Help them make an informed decision.

Young people today have no shortage of options when choosing a direction for their lives. Assist them with a choice that leads to a bright and fulfilling future.

One thing we can all agree on is education being the cornerstone to any successful career. We could even assume that with more education comes a greater chance at career success. For the last several decades, however, there has been a perception that a 4-year college degree is the only type of education leading to career prosperity. It is time to challenge that thinking.

Recent evidence shows the importance of discussing all forms of post-secondary education; whether it be a 4-year degree, a technical school, an apprenticeship, or on the job training, as all provide a person the basis for a successful career.

In today’s complex world, parents, educators and counselors yield tremendous influence over a young person preparing to make a career decision for the first time. As someone young people look up to, we would like you to be aware of just how much the construction industry has grown in quality opportunities.

The construction industry offers high paying jobs and ranks high in job satisfaction. There are numerous career opportunities for students who want to enter the workforce immediately after high school and for those who want to attend a 4-year college or a 2-year technical school. A career in construction could turn out to be the best decision a young person will ever make.

The best way to make students aware of the opportunities available in the construction industry is to have industry representatives meet with them. We encourage you to set up job site tours or presentations for interested students and we are here to help! Contact us and we can help connect you with a local contractor.

Construction Week

To assist with bringing awareness to the great opportunities within Iowa’s construction industry, Governor Branstad declared by proclamation the first week of October to be Construction Week. Visit the Construction Week website to learn more about how schools and organizations can partner with local companies to obtain more information about the construction industry. In addition, we have put together the free resources on this page to assist schools and other organizations in communicating the message.

Should I learn a trade or pursue a Bachelor's degree?

Let the facts help you decide. According to the averages, an individual pursuing apprentice training will have a $174,904 financial advantage over an individual pursuing a college degree five years after high school graduation. In addition, this individual’s starting annual wage will be $4,921 higher than that of a peer who completes a Bachelor’s Degree.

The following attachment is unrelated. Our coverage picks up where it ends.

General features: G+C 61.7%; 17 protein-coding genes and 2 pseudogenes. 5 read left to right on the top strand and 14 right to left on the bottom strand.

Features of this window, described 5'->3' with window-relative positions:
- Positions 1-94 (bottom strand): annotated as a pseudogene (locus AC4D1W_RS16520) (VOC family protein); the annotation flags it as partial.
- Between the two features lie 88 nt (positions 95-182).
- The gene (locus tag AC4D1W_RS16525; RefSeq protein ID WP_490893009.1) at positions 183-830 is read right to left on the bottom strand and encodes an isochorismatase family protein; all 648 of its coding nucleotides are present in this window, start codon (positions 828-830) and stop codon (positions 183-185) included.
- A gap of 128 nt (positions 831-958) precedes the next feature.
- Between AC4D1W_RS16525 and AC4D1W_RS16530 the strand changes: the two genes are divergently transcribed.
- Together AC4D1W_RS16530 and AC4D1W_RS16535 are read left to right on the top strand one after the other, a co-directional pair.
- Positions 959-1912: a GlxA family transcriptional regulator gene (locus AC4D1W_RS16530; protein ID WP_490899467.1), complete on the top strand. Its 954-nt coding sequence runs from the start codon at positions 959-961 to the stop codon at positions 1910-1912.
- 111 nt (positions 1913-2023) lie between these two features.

Construction Apprentice
Construction
Apprentice
Career Path
  • $37,500This number is an approximate average of the available data for the wages of apprentices in training from year one through year four. Average Annual Income Earned During 4-Year Apprentice Training
  • 4 YearsAverage Time to Complete Apprentice Training
  • $0.00Student Loan Debt
  • $53,048Iowa Registered Apprenticeship Employment and Wage Report — Iowa Workforce Development Average Starting Income for Craft Professional after Apprentice Training
Four-Year University
Four-Year
University
Career Path
  • $14,400National Center for Educational Statistics Average Annual Income Earned in Pursuit of Bachelor’s Degree
  • 4.97 YearsNational Bureau of Economic Research Average Time to Earn Bachelor’s Degree
  • $19,456The Condition of Higher Education in Iowa — a report by IowaCollegeAid.gov Average Student Loan Debt for Iowa College Graduates
  • $48,127National Association of Colleges and Employers (NACE) Average Starting Income for Bachelor’s Degree Recipient with Full-Time Position

Need more facts?

  • Only 68.4% of Iowa students attempting to earn a Bachelor’s Degree will graduate within six years.CollegeCompletion.com
  • Since 1990, Iowa’s median household income has increased 87% while the cost of college at Iowa’s regent universities has increased 311%.The Condition of Higher Education in Iowa — a report by IowaCollegeAid.gov
  • During the 1990–1991 academic year, tuition and fees at Iowa’s regent universities represented 7% of the median income; by 2012–2013 that tuition represented more than 15% of the median income.The Condition of Higher Education in Iowa — a report by IowaCollegeAid.gov
  • For the 2012–2013 academic year, tuition and fees at Iowa’s Private Colleges and Universities represented 50.2% of the median household income.The Condition of Higher Education in Iowa — a report by IowaCollegeAid.gov
  • Iowa has the sixth highest average student loan debt in the nation.The Condition of Higher Education in Iowa — a report by IowaCollegeAid.gov
  • Iowa ranks third worst in the nation for percentage of students graduating with student loan debt at 71%.The Condition of Higher Education in Iowa — a report by IowaCollegeAid.gov
  • 41% of 2013 and 2014 college graduates are earning less than $25,000 annually.2015 U.S. College Graduate Employment Study — Accenture Strategy
  • 56% of recent college graduates and 33% of all college graduates are working full-time in a job that requires no college degree.Current Issues in Economics and Finance — Federal Reserve Bank of New York
  • One out of four college graduates have a job that is related to their major.Current Issues in Economics and Finance — Federal Reserve Bank of New York
  • 17% of college graduates have parents with loans out on their behalf.Wall Street Journal